Senate Defeats Expanded Gun Background Checks

Senate Defeats Expanded Gun Background Checks

The supporters of tougher gun laws suffered a heavy blow on Wednesday, as the U.S. Senate rejected a compromise plan which would expand beckgorund checks on firearms sales, in addition to banning some semi-automatic weapons based on military assault weapons.

Despite the staunch push by President Barack Obama and Democrats, their stalwart opposition embodied in the ever-powerful National Rifle Association and conservative Republicans has overruled the key proposals in the gun package, even after they had been reduced to a mere compromise.

In the aftermath, Obama rebuked the NRA and senators who voted against the proposals for rejecting a compromise and said that he was supported by a vast majority of Americans. He even accused the opposition of deceiving the public.”Instead of supporting this compromise, the gun lobby and its allies willfully lied about the bill,” said Obama to White House reporters.

He was backed by relatives of gin violence victims, but also former Rep. Gabrielle Giffords, a gun owner who was disabled in a shooting attack.

Giffords and her husband, former astronaut Mark Kelly said that those senators who voted against the expanded background checks chose to “obey the leaders of the powerful corporate gun lobby, instead of their constituents.”

On the opposing side stood the NRA’s Chris Cox, who called the expanded background check proposal “misguided,” and added that it would not reduce violent crime “or keep our kids safe in their schools.”

The broader gun package still under consideration by the Senate includes tougher laws on gun trafficking and straw purchases, and steps to devise ways to improve safety in schools.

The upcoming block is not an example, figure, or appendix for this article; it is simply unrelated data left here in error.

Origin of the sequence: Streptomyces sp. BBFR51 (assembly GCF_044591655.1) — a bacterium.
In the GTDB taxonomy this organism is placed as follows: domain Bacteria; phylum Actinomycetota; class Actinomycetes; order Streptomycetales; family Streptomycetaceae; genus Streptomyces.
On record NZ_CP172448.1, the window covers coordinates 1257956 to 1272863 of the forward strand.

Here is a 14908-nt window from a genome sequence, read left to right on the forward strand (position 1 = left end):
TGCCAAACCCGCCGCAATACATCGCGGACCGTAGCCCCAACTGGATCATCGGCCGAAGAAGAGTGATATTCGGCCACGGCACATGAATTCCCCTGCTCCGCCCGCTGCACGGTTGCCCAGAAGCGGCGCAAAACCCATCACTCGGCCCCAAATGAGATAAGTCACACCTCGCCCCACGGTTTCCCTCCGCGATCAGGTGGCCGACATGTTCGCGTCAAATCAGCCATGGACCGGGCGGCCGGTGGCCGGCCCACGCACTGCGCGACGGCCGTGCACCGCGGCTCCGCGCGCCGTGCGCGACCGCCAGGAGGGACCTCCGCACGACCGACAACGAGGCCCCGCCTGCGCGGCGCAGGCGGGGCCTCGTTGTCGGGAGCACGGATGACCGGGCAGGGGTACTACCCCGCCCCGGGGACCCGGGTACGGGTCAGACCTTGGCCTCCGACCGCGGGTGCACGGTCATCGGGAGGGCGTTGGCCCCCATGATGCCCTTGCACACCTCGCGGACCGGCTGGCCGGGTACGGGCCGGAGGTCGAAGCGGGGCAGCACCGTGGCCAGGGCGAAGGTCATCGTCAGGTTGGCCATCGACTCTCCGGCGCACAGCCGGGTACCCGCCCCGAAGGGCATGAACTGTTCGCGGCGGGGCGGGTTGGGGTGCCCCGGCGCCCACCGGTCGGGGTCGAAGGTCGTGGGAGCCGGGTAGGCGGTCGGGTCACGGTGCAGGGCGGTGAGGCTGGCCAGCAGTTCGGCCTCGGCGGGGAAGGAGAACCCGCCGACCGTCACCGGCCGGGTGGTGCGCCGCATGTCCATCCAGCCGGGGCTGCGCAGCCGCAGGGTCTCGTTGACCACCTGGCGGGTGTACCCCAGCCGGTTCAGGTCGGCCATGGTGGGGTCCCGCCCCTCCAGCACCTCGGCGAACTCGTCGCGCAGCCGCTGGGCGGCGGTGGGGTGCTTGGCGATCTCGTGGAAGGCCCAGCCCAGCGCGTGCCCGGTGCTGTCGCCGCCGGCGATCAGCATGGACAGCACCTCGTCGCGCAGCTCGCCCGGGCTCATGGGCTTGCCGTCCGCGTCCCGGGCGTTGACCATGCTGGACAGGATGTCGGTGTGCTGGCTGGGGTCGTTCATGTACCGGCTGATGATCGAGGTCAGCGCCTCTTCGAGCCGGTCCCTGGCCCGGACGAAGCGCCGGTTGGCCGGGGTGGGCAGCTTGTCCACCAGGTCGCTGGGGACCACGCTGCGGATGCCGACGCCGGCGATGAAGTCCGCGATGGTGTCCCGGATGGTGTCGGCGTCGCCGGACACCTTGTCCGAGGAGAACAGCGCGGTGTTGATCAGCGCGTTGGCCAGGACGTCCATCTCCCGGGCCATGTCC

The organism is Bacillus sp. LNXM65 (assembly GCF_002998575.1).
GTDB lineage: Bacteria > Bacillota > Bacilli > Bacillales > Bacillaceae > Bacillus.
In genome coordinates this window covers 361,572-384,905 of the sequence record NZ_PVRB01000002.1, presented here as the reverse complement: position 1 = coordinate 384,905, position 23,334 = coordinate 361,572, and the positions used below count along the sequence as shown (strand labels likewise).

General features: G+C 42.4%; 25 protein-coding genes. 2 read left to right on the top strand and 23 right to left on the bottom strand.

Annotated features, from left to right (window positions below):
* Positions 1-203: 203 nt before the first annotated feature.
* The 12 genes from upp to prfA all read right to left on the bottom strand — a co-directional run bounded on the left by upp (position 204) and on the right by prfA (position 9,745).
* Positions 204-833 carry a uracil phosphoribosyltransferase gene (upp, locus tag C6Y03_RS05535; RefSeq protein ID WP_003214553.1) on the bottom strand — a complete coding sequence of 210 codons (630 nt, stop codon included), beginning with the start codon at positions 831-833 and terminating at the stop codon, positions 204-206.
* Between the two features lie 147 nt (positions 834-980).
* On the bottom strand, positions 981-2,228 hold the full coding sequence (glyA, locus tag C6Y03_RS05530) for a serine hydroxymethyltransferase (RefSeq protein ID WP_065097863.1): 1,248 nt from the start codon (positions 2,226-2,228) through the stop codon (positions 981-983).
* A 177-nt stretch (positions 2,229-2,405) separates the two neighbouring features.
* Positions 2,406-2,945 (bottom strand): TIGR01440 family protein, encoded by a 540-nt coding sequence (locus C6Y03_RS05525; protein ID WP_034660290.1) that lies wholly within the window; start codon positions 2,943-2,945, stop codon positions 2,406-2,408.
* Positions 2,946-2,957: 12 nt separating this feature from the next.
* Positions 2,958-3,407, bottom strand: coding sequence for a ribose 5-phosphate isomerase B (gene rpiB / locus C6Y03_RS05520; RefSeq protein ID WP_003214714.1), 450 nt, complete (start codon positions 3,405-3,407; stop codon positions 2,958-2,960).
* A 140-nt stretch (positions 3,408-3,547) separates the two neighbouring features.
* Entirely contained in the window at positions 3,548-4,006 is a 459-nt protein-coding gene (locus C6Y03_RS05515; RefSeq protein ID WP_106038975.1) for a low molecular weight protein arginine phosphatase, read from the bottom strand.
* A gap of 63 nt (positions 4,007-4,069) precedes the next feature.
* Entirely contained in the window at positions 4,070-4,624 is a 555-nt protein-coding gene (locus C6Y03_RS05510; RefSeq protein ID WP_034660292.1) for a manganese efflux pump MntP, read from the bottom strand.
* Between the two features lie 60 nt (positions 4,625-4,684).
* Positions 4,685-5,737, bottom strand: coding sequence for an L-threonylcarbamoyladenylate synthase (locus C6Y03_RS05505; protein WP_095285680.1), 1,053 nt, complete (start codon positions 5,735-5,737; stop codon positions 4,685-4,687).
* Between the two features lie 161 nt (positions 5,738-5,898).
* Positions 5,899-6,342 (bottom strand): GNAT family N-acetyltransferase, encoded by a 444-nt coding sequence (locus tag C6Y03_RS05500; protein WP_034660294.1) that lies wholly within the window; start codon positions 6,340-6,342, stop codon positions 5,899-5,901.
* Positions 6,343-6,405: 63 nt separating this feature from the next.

Considering early opposition to the background checks expansion, Democratic Sen. Joe Manchin of West Virginia and Republican Sen. Pat Toomey of Pennsylvania figured out a compromise that was less comprehensive that what Obama wanted, but still gained his support.

The new plan would include private sales ta gun shows and all internet sales and still exempt most sales between family members and friends.

As agreed by both sides, all the amendments considered that day required 60 votes to pass in the 100-strong chamber. It meant that Democrates and their allies who acounted for 55 seats needed support from some Republican senators to empower the Manchin-Toomey proposal.

The final vote was 54 in favor to 46 opposed, with foure Republicans joining Democrats in supporting the compromise, while four Democrats from pro-gun states voted vith most Rebublicans in opposition.

On the proposal by Democratic Sen. Dianne Feinstein of California to update a 1994 ban on semi-automatic weapons that expired in 2004, the vote was 40-60, showing opposition by several Democrats as well as the chamber’s Republican minority.

In recent weeks, Obama had pushed for Congress to instill both the expanded background checks provision and the weapons ban in any gun package, however, with the opposition mounting, Democrats’ effort focused on gaining support for the Manchin-Toomey compromise plan.

On the other hand, the NRA promised political retribution against the supporters of stricter gun laws and called the expanded background checks a first step toward a national gun registry and government confiscation of firearms.